The Limits of The Modern Economic System
This paper concerning the limits of the modern economic system is based mostly on the recent monumental work by T. Piketty «Capital in the XXI century» and on the earlier but still valid research by D. Meadows provided in his book «The Limits to Growth», now in its third edition. The combination of these two directions of research allow to take a fresh look on the underlying principles of the present economic system, and exposes a potential contradiction between the need for constant exponential economic growth and its destructive effect on the environment, which turns out to be the result of the modern economic system reaching its limits within the boundaries of the current capitalist model.
Historical retrospective and statistical data show, that it is the period of limitless economic growth and prosperity, which people became so accustomed to in more than 50 years since World War II, that is the temporary coincidence, and not the new stage of development for the whole system, as some people want to think. The middle of the XX century saw the peak of unprecedented rates of population and productivity growth, the reasons for which go back to the Industrial Revolution. This growth actually allowed the global economy to expand and provide a whole new level in living standards for billions. Nevertheless, the demographic transition that has already ended in developed countries is approaching its finish even in the poorest of developing nations, and the technological progress rates are getting slower and are unable to fill the niche left by the demographic component of economic growth. Moreover, since at least the 70s there have been alarming indications that the destruction of the biosphere and exhaustion of natural resources that occurred as a side effect of this turbulent growth may lead to significant increase in production expenses in the future, in which case a large portion of the economic effect created by technological progress will have to be spent to simply maintain global production on its pre-crisis level.
In these conditions old tendencies and contradictions, previously thought dead and buried by the triumphant free market, arise again, stronger than ever. The tendency of the rate of profit to fall, discovered by Ricardo and Marx, has for a long time been considered by economists to be an unfulfilled prophesy, a myth of the XIX century, disproved by the rapid march of progress. But what will happen with the rate of profit if economic growth decreases from the high rates than modern society is familiar with to 1 or 2 percent a year, a figure quite normal for the XIX century that seems utterly miserly nowadays? What will happen if, due to some ecological or resource-driven crisis, growth stops at all or becomes negative, turning into a stable decrease?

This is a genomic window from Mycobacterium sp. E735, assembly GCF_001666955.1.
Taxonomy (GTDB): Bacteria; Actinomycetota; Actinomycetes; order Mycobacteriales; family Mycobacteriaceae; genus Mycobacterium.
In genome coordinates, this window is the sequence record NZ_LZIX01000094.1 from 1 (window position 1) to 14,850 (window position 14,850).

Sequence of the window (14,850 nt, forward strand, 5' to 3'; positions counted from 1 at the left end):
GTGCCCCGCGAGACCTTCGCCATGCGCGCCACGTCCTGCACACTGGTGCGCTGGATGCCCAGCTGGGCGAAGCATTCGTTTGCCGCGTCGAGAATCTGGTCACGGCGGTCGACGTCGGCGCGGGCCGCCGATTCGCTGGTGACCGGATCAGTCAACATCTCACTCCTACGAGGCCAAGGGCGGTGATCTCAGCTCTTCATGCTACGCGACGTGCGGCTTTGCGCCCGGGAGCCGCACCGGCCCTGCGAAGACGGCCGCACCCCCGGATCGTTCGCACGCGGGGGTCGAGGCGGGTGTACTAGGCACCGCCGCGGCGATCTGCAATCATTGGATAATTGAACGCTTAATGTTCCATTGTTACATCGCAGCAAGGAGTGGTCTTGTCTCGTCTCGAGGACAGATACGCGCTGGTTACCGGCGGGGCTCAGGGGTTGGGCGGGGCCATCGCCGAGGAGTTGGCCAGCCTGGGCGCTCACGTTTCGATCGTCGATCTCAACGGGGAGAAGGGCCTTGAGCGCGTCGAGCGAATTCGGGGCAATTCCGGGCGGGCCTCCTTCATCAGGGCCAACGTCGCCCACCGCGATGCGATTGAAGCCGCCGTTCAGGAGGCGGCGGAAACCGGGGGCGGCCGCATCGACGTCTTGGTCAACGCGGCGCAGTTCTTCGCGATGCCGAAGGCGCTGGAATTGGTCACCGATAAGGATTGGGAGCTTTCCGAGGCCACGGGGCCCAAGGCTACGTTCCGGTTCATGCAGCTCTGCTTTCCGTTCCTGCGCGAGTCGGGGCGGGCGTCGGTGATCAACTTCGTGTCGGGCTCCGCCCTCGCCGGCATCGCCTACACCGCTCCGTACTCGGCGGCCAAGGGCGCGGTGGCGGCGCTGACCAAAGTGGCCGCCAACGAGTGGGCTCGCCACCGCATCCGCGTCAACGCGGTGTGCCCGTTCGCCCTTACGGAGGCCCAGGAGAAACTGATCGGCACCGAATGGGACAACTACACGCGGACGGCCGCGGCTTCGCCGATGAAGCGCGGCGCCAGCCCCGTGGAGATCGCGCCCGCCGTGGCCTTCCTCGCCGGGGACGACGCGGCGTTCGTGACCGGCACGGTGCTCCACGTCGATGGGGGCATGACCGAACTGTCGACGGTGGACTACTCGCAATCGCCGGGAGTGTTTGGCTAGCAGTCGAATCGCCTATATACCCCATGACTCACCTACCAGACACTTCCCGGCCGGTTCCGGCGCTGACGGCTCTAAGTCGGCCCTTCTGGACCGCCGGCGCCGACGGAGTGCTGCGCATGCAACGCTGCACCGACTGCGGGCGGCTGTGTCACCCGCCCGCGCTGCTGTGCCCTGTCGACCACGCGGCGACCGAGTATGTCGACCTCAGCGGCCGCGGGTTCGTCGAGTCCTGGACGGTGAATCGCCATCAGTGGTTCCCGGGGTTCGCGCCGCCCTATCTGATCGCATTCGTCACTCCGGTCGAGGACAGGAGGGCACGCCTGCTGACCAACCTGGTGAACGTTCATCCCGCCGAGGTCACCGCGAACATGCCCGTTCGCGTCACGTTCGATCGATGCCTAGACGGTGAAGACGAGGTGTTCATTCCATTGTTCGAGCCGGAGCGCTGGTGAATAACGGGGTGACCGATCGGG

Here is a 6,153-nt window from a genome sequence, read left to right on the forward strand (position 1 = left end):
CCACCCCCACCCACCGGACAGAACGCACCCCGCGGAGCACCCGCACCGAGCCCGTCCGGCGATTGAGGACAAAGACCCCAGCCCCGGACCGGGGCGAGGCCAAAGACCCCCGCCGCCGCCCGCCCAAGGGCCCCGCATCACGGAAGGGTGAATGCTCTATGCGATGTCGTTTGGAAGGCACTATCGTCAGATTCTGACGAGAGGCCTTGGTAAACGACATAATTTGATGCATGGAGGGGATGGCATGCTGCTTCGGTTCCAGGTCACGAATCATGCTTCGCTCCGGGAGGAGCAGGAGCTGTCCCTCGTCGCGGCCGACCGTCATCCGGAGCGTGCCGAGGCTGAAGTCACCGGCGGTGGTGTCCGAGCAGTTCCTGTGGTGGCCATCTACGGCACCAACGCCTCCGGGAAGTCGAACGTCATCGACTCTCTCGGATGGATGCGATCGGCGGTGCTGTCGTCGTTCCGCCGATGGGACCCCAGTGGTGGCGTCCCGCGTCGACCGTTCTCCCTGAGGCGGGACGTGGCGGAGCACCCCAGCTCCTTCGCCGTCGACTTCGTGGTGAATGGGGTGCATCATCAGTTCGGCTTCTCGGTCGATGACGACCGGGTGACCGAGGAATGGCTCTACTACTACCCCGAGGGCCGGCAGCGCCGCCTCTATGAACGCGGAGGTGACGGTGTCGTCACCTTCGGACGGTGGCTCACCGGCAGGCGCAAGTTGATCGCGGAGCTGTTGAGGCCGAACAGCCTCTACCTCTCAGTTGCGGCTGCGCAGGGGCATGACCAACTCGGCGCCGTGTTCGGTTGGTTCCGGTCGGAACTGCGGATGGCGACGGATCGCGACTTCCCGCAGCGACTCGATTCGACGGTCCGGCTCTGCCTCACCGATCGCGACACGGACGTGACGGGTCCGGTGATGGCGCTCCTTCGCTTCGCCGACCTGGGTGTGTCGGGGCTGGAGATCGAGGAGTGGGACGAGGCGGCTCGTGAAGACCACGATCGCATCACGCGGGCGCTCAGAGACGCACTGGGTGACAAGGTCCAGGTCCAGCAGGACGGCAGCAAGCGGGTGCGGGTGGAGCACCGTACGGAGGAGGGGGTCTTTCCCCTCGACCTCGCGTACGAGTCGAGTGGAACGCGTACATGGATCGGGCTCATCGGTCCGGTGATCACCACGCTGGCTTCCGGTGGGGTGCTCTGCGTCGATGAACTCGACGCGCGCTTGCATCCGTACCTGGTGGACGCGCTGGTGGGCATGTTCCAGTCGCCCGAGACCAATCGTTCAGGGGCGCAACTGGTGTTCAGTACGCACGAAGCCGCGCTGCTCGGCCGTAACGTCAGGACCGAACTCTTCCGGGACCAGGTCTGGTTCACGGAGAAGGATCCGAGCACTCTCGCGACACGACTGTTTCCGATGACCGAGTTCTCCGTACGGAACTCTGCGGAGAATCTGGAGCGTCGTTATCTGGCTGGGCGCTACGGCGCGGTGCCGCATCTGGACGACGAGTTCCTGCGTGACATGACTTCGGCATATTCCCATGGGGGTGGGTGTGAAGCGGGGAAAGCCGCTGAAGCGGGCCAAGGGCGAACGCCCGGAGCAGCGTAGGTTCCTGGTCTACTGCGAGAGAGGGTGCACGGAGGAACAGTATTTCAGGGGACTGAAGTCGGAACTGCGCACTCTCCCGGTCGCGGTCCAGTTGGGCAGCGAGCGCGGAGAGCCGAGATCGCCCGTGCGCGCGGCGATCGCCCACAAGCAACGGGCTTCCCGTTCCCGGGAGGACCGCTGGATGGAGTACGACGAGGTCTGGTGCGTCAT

Modern studies, for example those conducted by a French economist Thomas Piketty, show that even a stable, but low, growth rate of 1-2% exposes old problems first pointed out by Marx. These issues may take different forms now than they did more than a hundred years ago, but their core, defined by the inner workings of a free market economy, remains the same. The tendency of income to concentrate in the hands of capital owners, discovered by Piketty, is the other side of the tendency of the rate of profit to fall: when the growth rate of the economy decreases below a certain point, which is the rate of profit that capital owners are accustomed to, they compensate for it by increasing the share of the surplus value in the product, therefore decreasing the share that goes to the employees for their labor. Without this mechanism the rate of profit would fall to the actual value of economic growth, thus fulfilling, with a long delay, the prognostications of Marx and Ricardo. Should the rate of profit remain the same, Marx’s prediction of absolute impoverishment (that is, the decrease in income and quality of life) of employees will come to life, possibly for the first time in modern history.
The only scenario that defeats both these tendencies is the scenario of continuous high economic growth that was observed during the whole of the XX century, but there is a nigh-insurmountable obstacle in its path: the natural limits to growth, defined by the amount of resources available on our planet and the capacity of the environment to process pollution. All three of these tendencies are connected: to exist in the modern system, capital has to provide a certain rate of profitability, to ensure the profitability of capital, the system has to either maintain constant economic growth that leads to surpassing the natural limits of pollution and resources, or to decrease the share of income that goes to hired labor, which leads to complications of a socio-political character, seeing how high quality of life is a prerequisite for modern liberal democracy, at least in developed countries.
This paper takes a look at all three of these tendencies and examines their interaction with one another, as well as possible ways to overcome the present situation.